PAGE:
Eating Crow, Damascus Stylee

Over at Political Violence at a Glance Andy Kydd describes the situation in Syria this way:

We are now past at least 70,000 dead in the Syrian conflict and mass atrocities are being committed on an almost daily basis.

That reminds me that I find it irritating that prognosticators are rarely held to account when they make a case about what they expect to happen and it does not happen.  In July of last year dissidents in Syria pulled off an unexpected bombing in Damascus that led me to argue that the Assad regime was likely to face an onslaught of defection and fall apart:

if I had to place a wager, I would bet that more and more of them are going to conclude that Assad will lose.  Let the mass shirking begin, and I suspect it will be only days or at most weeks before we see the key act of insubordination that will collapse Syria’s current regime (though see Erica Chenoweth’s view to the contrary here).

Uh, yeah, well, it has been pretty clear for some time that I was wrong and that Chenoweth was right.  I was correct that there would be defections, but very wrong about the ability of the Assad regime to persist.  I have been meaning to publicly point this out, and Kydd’s post got me to do so.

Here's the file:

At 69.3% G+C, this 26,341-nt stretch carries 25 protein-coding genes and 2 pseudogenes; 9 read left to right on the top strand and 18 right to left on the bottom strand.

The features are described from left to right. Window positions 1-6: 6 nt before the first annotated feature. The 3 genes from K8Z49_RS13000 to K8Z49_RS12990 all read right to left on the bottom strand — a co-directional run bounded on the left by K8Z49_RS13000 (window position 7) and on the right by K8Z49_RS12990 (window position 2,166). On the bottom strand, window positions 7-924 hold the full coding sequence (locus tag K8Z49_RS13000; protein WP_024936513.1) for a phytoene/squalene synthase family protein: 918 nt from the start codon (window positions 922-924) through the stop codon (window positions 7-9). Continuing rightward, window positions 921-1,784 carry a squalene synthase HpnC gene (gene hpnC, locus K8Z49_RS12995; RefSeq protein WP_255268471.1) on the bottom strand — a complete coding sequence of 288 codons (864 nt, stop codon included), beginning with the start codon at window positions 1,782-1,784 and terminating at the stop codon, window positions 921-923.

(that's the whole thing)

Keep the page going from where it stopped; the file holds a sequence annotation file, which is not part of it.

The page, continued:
In September of last year I had the opportunity to present a very slowly developing project of mine at Yale’s Program on Order, Cooperation and Violence.  During the visit Stathis Kalyvas and I got to yacking about the situation in Syria, and it turns out that he was as surprised as I at the joint level and duration of dissent given the state’s coercion, and the ability of the state to persist given the level of dissident mobilization.  It was nice to know I am not the only one to find the course of events in Syria puzzling.

@WilHMoo

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About Will H. Moore

I am a political science professor who also contributes to Political Violence @ a Glance and sometimes to Mobilizing Ideas . Twitter: @WilHMoo
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2 Responses to Eating Crow, Damascus Stylee

  1. Bill Ayres says:

    Will,

    Is this possibly because the real axis of conflict isn’t for/against Assad, but Alawite/Sunni? If that’s true, then Alawites (and those who have tied their fortunes to them) could see the survival of the regime as lashed to their own survival – making defection less likely, because defection = death. I don’t know if this is what’s going on (although some recent signs suggest it may be), but it does explain why we’re not seeing the level of defection a reasonable person (like you) would expect.

  2. Will H. Moore says:

    Bill, thanks for the comment. My understanding is that Alawites are less than 15% of the population (i.e., not much larger than the European populations of Rhodesia and South Africa). So while I suspect Assad can count on very high Alawite support for the reason you note, I have always assumed that the Assad family rule has never been about keeping the Alawite population solid. But, dem’s fightin words, and further discussion quickly devolves into the sort of thing I complained about last month in my “Did Charles Tilly Labor in Vain?” post. So, I guess my reaction is: that probably is a small part of the story, but not where things are interesting.

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